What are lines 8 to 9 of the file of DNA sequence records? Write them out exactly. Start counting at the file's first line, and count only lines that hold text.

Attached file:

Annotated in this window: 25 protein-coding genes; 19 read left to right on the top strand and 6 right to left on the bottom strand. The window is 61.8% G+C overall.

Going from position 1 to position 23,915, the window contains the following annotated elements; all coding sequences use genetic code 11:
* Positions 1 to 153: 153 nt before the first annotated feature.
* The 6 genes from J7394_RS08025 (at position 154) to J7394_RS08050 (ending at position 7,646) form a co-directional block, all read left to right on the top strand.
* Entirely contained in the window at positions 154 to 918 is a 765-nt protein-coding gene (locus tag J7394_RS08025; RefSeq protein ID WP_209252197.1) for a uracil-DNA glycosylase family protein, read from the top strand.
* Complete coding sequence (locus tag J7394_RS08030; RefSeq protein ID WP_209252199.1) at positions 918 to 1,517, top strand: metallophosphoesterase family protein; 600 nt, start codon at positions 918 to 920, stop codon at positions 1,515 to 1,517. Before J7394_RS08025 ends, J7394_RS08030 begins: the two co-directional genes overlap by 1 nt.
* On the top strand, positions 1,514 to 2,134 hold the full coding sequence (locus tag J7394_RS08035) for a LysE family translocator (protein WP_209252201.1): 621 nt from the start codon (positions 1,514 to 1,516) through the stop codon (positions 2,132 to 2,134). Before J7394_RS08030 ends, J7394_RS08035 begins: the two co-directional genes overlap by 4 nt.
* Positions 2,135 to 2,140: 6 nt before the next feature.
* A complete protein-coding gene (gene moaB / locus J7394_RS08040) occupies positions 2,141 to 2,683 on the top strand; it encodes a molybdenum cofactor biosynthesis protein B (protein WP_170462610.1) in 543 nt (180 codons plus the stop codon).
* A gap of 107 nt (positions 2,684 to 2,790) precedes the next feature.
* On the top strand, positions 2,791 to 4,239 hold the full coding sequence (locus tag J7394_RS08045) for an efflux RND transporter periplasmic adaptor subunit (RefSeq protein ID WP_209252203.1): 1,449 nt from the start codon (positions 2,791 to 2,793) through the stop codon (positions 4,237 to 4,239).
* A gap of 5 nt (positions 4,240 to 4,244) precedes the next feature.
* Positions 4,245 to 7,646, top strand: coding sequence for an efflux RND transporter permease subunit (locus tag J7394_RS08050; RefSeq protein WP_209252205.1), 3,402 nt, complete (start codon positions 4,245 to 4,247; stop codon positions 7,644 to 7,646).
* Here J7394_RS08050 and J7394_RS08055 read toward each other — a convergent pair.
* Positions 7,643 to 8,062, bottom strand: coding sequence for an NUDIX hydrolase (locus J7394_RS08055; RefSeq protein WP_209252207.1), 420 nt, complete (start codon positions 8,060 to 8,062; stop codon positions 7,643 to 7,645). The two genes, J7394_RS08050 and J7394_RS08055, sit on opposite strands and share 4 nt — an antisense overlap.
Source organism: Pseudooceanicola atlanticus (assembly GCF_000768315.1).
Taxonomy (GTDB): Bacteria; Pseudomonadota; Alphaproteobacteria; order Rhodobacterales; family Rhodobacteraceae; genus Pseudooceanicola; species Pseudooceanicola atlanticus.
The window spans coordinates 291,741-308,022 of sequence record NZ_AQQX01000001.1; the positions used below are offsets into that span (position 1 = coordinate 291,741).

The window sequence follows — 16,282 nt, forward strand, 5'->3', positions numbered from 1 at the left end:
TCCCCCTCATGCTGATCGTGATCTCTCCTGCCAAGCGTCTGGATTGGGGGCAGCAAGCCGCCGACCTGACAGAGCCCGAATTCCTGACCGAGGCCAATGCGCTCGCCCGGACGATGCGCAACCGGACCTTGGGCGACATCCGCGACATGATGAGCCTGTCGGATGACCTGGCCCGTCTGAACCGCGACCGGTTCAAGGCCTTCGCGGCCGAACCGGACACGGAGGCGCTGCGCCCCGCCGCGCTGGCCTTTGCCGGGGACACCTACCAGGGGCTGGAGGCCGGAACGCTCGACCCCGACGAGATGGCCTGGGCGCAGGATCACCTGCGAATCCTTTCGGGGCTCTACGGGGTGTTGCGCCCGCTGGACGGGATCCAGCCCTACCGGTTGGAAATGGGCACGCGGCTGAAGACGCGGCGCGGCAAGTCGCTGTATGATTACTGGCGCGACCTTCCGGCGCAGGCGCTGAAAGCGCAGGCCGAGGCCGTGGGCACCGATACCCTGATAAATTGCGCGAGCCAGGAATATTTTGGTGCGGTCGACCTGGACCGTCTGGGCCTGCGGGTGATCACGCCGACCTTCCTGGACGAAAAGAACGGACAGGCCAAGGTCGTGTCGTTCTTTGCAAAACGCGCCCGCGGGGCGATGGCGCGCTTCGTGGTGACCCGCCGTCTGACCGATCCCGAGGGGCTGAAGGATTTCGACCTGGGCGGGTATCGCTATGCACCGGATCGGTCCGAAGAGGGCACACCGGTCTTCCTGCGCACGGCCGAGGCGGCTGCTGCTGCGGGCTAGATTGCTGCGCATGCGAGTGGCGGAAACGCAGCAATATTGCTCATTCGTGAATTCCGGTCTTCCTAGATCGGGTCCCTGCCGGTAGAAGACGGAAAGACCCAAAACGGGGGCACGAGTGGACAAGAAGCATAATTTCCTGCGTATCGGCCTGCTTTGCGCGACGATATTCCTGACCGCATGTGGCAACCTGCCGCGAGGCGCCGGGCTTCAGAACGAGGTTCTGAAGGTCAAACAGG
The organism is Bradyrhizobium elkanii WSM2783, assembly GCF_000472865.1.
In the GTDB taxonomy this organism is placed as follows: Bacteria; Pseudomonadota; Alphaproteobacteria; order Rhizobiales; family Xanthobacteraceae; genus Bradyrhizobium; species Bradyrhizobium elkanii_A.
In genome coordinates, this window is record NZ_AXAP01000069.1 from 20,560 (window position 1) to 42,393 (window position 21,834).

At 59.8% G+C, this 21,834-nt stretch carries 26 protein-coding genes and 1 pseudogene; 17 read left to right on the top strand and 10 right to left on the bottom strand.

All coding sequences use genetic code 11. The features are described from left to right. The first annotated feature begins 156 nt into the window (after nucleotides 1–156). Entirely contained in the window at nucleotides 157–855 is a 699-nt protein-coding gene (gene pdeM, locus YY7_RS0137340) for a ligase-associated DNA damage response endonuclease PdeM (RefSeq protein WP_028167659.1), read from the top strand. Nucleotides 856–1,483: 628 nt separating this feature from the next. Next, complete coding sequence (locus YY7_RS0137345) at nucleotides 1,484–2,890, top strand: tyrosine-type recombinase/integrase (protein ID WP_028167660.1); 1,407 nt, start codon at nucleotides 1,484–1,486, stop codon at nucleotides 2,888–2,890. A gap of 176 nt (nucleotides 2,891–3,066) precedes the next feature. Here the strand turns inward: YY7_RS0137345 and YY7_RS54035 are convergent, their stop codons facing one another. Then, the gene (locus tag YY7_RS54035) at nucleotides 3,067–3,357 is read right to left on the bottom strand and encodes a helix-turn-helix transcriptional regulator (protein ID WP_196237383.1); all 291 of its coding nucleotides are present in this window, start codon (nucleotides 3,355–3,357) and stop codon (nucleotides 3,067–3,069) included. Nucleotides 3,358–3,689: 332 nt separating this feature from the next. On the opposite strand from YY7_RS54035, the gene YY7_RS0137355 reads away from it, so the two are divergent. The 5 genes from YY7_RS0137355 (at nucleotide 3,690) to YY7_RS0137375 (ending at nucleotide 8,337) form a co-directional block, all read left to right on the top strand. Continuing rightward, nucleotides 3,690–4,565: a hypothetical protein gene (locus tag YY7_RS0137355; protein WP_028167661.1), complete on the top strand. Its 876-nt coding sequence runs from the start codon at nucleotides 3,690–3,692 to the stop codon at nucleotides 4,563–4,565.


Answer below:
* Positions 2,135 to 2,140: 6 nt before the next feature.
* A complete protein-coding gene (gene moaB / locus J7394_RS08040) occupies positions 2,141 to 2,683 on the top strand; it encodes a molybdenum cofactor biosynthesis protein B (protein WP_170462610.1) in 543 nt (180 codons plus the stop codon).